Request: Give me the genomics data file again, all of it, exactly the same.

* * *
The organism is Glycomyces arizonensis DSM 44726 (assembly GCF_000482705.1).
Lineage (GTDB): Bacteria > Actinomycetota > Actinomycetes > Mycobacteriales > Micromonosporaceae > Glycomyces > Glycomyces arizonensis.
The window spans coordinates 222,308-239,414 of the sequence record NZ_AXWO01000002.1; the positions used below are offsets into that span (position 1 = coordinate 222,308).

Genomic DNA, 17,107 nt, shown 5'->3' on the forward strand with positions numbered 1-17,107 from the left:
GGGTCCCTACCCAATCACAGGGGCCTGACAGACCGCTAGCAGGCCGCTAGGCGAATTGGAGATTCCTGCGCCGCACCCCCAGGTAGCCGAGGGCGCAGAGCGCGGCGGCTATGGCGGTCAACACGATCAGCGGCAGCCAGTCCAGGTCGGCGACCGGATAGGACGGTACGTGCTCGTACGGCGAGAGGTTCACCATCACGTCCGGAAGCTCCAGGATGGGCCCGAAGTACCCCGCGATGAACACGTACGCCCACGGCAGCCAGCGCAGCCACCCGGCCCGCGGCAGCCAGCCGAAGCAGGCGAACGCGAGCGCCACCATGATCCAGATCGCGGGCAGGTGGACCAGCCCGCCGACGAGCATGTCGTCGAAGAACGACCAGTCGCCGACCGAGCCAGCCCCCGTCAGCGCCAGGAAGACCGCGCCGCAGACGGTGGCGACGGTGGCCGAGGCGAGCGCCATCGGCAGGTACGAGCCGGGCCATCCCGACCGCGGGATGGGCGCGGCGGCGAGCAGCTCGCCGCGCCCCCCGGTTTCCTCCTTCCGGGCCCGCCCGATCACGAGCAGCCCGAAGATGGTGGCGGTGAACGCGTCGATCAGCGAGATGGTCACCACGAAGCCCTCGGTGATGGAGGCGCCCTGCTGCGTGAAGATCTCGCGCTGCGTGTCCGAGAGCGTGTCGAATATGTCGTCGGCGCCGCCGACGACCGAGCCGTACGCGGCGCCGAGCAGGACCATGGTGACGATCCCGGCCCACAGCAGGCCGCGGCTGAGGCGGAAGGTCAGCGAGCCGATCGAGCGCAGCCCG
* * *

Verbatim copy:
The organism is Glycomyces arizonensis DSM 44726 (assembly GCF_000482705.1).
Lineage (GTDB): Bacteria > Actinomycetota > Actinomycetes > Mycobacteriales > Micromonosporaceae > Glycomyces > Glycomyces arizonensis.
The window spans coordinates 222,308-239,414 of the sequence record NZ_AXWO01000002.1; the positions used below are offsets into that span (position 1 = coordinate 222,308).

Genomic DNA, 17,107 nt, shown 5'->3' on the forward strand with positions numbered 1-17,107 from the left:
GGGTCCCTACCCAATCACAGGGGCCTGACAGACCGCTAGCAGGCCGCTAGGCGAATTGGAGATTCCTGCGCCGCACCCCCAGGTAGCCGAGGGCGCAGAGCGCGGCGGCTATGGCGGTCAACACGATCAGCGGCAGCCAGTCCAGGTCGGCGACCGGATAGGACGGTACGTGCTCGTACGGCGAGAGGTTCACCATCACGTCCGGAAGCTCCAGGATGGGCCCGAAGTACCCCGCGATGAACACGTACGCCCACGGCAGCCAGCGCAGCCACCCGGCCCGCGGCAGCCAGCCGAAGCAGGCGAACGCGAGCGCCACCATGATCCAGATCGCGGGCAGGTGGACCAGCCCGCCGACGAGCATGTCGTCGAAGAACGACCAGTCGCCGACCGAGCCAGCCCCCGTCAGCGCCAGGAAGACCGCGCCGCAGACGGTGGCGACGGTGGCCGAGGCGAGCGCCATCGGCAGGTACGAGCCGGGCCATCCCGACCGCGGGATGGGCGCGGCGGCGAGCAGCTCGCCGCGCCCCCCGGTTTCCTCCTTCCGGGCCCGCCCGATCACGAGCAGCCCGAAGATGGTGGCGGTGAACGCGTCGATCAGCGAGATGGTCACCACGAAGCCCTCGGTGATGGAGGCGCCCTGCTGCGTGAAGATCTCGCGCTGCGTGTCCGAGAGCGTGTCGAATATGTCGTCGGCGCCGCCGACGACCGAGCCGTACGCGGCGCCGAGCAGGACCATGGTGACGATCCCGGCCCACAGCAGGCCGCGGCTGAGGCGGAAGGTCAGCGAGCCGATCGAGCGCAGCCCG